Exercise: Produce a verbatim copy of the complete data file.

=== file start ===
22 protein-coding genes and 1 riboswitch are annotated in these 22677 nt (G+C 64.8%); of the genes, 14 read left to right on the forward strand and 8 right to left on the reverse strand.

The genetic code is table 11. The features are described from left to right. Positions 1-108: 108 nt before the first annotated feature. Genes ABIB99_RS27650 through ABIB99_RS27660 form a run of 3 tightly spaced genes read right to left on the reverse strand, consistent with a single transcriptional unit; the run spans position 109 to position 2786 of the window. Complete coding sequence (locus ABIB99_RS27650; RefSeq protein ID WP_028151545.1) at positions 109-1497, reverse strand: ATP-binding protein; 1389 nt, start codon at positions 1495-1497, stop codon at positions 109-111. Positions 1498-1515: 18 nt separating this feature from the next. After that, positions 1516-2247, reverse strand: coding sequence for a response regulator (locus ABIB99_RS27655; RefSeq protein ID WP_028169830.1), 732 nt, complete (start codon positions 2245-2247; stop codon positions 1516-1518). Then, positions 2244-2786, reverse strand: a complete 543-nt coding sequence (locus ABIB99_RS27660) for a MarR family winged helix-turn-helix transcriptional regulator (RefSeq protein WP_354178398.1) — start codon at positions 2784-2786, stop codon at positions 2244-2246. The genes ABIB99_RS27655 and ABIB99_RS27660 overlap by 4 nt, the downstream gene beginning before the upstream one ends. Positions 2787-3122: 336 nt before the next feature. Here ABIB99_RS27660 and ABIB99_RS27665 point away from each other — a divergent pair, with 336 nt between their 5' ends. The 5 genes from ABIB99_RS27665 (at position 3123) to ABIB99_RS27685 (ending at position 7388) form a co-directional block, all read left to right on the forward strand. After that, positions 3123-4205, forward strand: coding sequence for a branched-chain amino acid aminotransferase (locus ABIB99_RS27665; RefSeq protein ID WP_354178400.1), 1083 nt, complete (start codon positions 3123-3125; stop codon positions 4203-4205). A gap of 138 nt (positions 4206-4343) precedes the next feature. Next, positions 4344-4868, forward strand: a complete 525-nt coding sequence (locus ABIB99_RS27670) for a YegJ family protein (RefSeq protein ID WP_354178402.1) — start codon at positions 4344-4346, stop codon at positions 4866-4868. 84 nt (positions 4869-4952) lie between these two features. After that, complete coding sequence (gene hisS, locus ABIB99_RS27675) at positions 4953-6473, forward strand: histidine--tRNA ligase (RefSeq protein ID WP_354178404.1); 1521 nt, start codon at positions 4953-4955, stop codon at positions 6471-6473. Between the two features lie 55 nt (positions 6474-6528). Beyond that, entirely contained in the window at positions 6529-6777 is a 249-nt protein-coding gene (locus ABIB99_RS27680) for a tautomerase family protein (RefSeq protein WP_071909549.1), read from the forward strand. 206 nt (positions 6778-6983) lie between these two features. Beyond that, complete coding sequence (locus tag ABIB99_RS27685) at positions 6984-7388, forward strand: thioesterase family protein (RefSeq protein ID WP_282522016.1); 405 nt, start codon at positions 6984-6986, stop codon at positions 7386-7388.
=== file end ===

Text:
22 protein-coding genes and 1 riboswitch are annotated in these 22677 nt (G+C 64.8%); of the genes, 14 read left to right on the forward strand and 8 right to left on the reverse strand.

The genetic code is table 11. The features are described from left to right. Positions 1-108: 108 nt before the first annotated feature. Genes ABIB99_RS27650 through ABIB99_RS27660 form a run of 3 tightly spaced genes read right to left on the reverse strand, consistent with a single transcriptional unit; the run spans position 109 to position 2786 of the window. Complete coding sequence (locus ABIB99_RS27650; RefSeq protein ID WP_028151545.1) at positions 109-1497, reverse strand: ATP-binding protein; 1389 nt, start codon at positions 1495-1497, stop codon at positions 109-111. Positions 1498-1515: 18 nt separating this feature from the next. After that, positions 1516-2247, reverse strand: coding sequence for a response regulator (locus ABIB99_RS27655; RefSeq protein ID WP_028169830.1), 732 nt, complete (start codon positions 2245-2247; stop codon positions 1516-1518). Then, positions 2244-2786, reverse strand: a complete 543-nt coding sequence (locus ABIB99_RS27660) for a MarR family winged helix-turn-helix transcriptional regulator (RefSeq protein WP_354178398.1) — start codon at positions 2784-2786, stop codon at positions 2244-2246. The genes ABIB99_RS27655 and ABIB99_RS27660 overlap by 4 nt, the downstream gene beginning before the upstream one ends. Positions 2787-3122: 336 nt before the next feature. Here ABIB99_RS27660 and ABIB99_RS27665 point away from each other — a divergent pair, with 336 nt between their 5' ends. The 5 genes from ABIB99_RS27665 (at position 3123) to ABIB99_RS27685 (ending at position 7388) form a co-directional block, all read left to right on the forward strand. After that, positions 3123-4205, forward strand: coding sequence for a branched-chain amino acid aminotransferase (locus ABIB99_RS27665; RefSeq protein ID WP_354178400.1), 1083 nt, complete (start codon positions 3123-3125; stop codon positions 4203-4205). A gap of 138 nt (positions 4206-4343) precedes the next feature. Next, positions 4344-4868, forward strand: a complete 525-nt coding sequence (locus ABIB99_RS27670) for a YegJ family protein (RefSeq protein ID WP_354178402.1) — start codon at positions 4344-4346, stop codon at positions 4866-4868. 84 nt (positions 4869-4952) lie between these two features. After that, complete coding sequence (gene hisS, locus ABIB99_RS27675) at positions 4953-6473, forward strand: histidine--tRNA ligase (RefSeq protein ID WP_354178404.1); 1521 nt, start codon at positions 4953-4955, stop codon at positions 6471-6473. Between the two features lie 55 nt (positions 6474-6528). Beyond that, entirely contained in the window at positions 6529-6777 is a 249-nt protein-coding gene (locus ABIB99_RS27680) for a tautomerase family protein (RefSeq protein WP_071909549.1), read from the forward strand. 206 nt (positions 6778-6983) lie between these two features. Beyond that, complete coding sequence (locus tag ABIB99_RS27685) at positions 6984-7388, forward strand: thioesterase family protein (RefSeq protein ID WP_282522016.1); 405 nt, start codon at positions 6984-6986, stop codon at positions 7386-7388.